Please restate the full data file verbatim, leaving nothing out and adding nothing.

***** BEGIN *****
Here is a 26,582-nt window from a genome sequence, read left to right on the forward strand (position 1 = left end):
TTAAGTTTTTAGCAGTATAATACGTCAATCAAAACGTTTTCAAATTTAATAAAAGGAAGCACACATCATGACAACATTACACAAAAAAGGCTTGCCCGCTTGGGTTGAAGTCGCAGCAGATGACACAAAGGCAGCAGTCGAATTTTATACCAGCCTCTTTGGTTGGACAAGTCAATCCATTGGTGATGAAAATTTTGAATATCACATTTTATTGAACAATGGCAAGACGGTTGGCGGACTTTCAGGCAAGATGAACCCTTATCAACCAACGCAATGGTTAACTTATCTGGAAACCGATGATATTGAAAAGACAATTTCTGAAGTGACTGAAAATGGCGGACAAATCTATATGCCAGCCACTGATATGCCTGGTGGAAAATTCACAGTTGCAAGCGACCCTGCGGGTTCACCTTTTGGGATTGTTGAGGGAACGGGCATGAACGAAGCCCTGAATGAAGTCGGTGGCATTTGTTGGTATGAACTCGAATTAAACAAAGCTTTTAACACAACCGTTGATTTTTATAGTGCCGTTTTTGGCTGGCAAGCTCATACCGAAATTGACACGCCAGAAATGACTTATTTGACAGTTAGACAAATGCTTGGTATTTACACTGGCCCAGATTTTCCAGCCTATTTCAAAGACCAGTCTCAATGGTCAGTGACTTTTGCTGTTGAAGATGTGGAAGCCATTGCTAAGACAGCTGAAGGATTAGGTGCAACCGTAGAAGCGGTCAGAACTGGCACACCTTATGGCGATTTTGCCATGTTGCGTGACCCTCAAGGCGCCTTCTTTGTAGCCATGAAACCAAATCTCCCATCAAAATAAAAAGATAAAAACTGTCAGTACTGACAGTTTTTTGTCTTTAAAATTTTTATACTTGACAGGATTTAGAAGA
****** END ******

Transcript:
Here is a 26,582-nt window from a genome sequence, read left to right on the forward strand (position 1 = left end):
TTAAGTTTTTAGCAGTATAATACGTCAATCAAAACGTTTTCAAATTTAATAAAAGGAAGCACACATCATGACAACATTACACAAAAAAGGCTTGCCCGCTTGGGTTGAAGTCGCAGCAGATGACACAAAGGCAGCAGTCGAATTTTATACCAGCCTCTTTGGTTGGACAAGTCAATCCATTGGTGATGAAAATTTTGAATATCACATTTTATTGAACAATGGCAAGACGGTTGGCGGACTTTCAGGCAAGATGAACCCTTATCAACCAACGCAATGGTTAACTTATCTGGAAACCGATGATATTGAAAAGACAATTTCTGAAGTGACTGAAAATGGCGGACAAATCTATATGCCAGCCACTGATATGCCTGGTGGAAAATTCACAGTTGCAAGCGACCCTGCGGGTTCACCTTTTGGGATTGTTGAGGGAACGGGCATGAACGAAGCCCTGAATGAAGTCGGTGGCATTTGTTGGTATGAACTCGAATTAAACAAAGCTTTTAACACAACCGTTGATTTTTATAGTGCCGTTTTTGGCTGGCAAGCTCATACCGAAATTGACACGCCAGAAATGACTTATTTGACAGTTAGACAAATGCTTGGTATTTACACTGGCCCAGATTTTCCAGCCTATTTCAAAGACCAGTCTCAATGGTCAGTGACTTTTGCTGTTGAAGATGTGGAAGCCATTGCTAAGACAGCTGAAGGATTAGGTGCAACCGTAGAAGCGGTCAGAACTGGCACACCTTATGGCGATTTTGCCATGTTGCGTGACCCTCAAGGCGCCTTCTTTGTAGCCATGAAACCAAATCTCCCATCAAAATAAAAAGATAAAAACTGTCAGTACTGACAGTTTTTTGTCTTTAAAATTTTTATACTTGACAGGATTTAGAAGA